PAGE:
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Pure Appl. Chem., 2009, Vol. 81, No. 6, pp. 1075-1084

Published online 2009-05-05

Exploration and engineering of biosynthetic pathways in the marine actinomycete Salinispora tropica

Markus Nett and Bradley S. Moore*

Scripps Institution of Oceanography and the Skaggs School of Pharmacy and Pharmaceutical Sciences, University of California at San Diego, La Jolla, CA 92093, USA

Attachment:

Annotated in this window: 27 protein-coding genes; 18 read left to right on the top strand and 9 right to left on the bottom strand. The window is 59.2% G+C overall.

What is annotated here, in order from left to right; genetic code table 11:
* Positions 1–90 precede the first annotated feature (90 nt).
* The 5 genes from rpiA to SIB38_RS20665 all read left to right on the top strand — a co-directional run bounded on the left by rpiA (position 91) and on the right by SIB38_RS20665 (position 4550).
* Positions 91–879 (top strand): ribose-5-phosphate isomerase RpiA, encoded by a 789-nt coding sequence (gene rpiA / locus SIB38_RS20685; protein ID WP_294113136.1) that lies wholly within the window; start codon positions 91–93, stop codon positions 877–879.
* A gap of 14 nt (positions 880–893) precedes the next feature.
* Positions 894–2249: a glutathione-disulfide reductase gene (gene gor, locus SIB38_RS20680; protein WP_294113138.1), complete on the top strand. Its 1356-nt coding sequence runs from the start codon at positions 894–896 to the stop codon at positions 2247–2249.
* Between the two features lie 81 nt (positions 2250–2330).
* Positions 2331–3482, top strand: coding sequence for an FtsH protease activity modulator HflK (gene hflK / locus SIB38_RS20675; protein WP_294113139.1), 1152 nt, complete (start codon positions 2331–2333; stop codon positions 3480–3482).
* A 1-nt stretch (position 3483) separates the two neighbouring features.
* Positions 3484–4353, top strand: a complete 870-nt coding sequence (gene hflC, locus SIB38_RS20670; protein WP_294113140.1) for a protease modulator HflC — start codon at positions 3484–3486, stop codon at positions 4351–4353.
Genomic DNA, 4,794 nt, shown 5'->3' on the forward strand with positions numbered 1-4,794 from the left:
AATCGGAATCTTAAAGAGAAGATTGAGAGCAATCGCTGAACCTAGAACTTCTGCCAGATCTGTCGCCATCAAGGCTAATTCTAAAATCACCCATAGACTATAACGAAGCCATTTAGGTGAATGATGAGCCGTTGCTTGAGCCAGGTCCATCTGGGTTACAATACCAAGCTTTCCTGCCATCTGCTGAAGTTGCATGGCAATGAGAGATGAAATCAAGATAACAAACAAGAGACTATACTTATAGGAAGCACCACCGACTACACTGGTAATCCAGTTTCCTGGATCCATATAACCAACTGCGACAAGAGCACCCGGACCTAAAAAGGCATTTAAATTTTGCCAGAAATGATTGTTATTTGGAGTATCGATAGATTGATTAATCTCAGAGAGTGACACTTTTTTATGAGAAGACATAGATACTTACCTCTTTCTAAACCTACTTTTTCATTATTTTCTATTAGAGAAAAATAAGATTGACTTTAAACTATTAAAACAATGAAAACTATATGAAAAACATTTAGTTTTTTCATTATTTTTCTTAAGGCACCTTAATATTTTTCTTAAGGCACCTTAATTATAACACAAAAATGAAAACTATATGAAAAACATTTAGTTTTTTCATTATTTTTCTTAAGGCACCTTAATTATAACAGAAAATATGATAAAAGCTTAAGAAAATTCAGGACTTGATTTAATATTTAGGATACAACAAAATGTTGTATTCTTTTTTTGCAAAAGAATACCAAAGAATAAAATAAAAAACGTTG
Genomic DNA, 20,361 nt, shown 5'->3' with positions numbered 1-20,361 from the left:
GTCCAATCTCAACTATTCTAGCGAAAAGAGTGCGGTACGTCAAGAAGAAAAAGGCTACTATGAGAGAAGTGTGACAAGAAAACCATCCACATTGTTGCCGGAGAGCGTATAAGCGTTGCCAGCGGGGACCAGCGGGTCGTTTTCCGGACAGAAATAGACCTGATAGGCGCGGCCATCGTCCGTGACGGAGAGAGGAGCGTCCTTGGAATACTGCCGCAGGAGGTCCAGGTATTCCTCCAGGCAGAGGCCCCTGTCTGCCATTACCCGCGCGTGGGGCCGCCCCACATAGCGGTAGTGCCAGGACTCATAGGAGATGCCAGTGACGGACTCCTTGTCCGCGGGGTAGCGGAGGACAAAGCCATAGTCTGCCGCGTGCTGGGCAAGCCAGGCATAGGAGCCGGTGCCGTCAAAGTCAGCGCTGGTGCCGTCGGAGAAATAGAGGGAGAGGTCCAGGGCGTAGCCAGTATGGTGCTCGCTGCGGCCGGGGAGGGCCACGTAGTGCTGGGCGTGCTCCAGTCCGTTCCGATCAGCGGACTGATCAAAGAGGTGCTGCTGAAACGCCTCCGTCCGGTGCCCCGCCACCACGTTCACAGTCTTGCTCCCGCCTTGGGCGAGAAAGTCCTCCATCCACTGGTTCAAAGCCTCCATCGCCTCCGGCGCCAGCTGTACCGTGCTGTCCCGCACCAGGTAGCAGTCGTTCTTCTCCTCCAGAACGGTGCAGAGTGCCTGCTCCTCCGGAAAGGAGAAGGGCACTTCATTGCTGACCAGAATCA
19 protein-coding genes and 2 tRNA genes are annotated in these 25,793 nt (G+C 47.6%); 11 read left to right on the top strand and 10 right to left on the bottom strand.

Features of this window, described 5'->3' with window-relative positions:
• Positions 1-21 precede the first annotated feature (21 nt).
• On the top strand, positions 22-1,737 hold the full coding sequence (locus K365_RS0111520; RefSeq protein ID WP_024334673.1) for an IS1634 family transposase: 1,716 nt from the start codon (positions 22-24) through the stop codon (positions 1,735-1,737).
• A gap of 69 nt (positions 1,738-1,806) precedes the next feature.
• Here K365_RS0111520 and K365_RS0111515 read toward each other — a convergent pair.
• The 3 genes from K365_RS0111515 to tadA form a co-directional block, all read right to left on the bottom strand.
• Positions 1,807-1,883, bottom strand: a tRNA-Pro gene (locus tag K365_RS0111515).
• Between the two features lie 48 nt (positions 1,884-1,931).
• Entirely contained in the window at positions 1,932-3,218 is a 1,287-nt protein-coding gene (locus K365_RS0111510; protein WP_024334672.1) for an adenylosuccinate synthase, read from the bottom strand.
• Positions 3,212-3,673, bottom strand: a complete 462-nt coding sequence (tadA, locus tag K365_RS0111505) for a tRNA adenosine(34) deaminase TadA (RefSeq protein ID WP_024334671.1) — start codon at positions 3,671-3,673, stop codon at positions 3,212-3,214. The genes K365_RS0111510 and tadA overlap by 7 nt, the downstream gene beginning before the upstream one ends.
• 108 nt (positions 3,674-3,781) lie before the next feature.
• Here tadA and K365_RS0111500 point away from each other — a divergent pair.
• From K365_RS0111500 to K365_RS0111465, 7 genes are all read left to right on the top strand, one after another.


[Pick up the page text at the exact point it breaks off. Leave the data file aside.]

Abstract: In recent years, members of the marine actinomycete genus Salinispora have proven to be a precious source of structurally diverse secondary metabolites, including the potent anticancer agent salinosporamide A and the enediyne-derived sporolides. The tremendous potential of these marine-dwelling microbes for natural products biosynthesis, however, was not fully realized until sequencing of the Salinispora tropica genome revealed the presence of numerous orphan biosynthetic loci besides a plethora of rare metabolic pathways. This contribution summarizes the biochemical exploration of this prolific organism, highlighting studies in which genome-based information was exploited for the discovery of new enzymatic processes and the engineering of unnatural natural products. Inactivation of key genes within the salinosporamide pathway has expanded its inherent metabolic plasticity and enabled access to various salinosporamide derivatives by mutasynthesis. New insights into the biosynthesis of the sporolides allowed us to increase production titers of these structurally complex molecules, thereby providing the means to search for the DNA cleaving presporolide enediyne.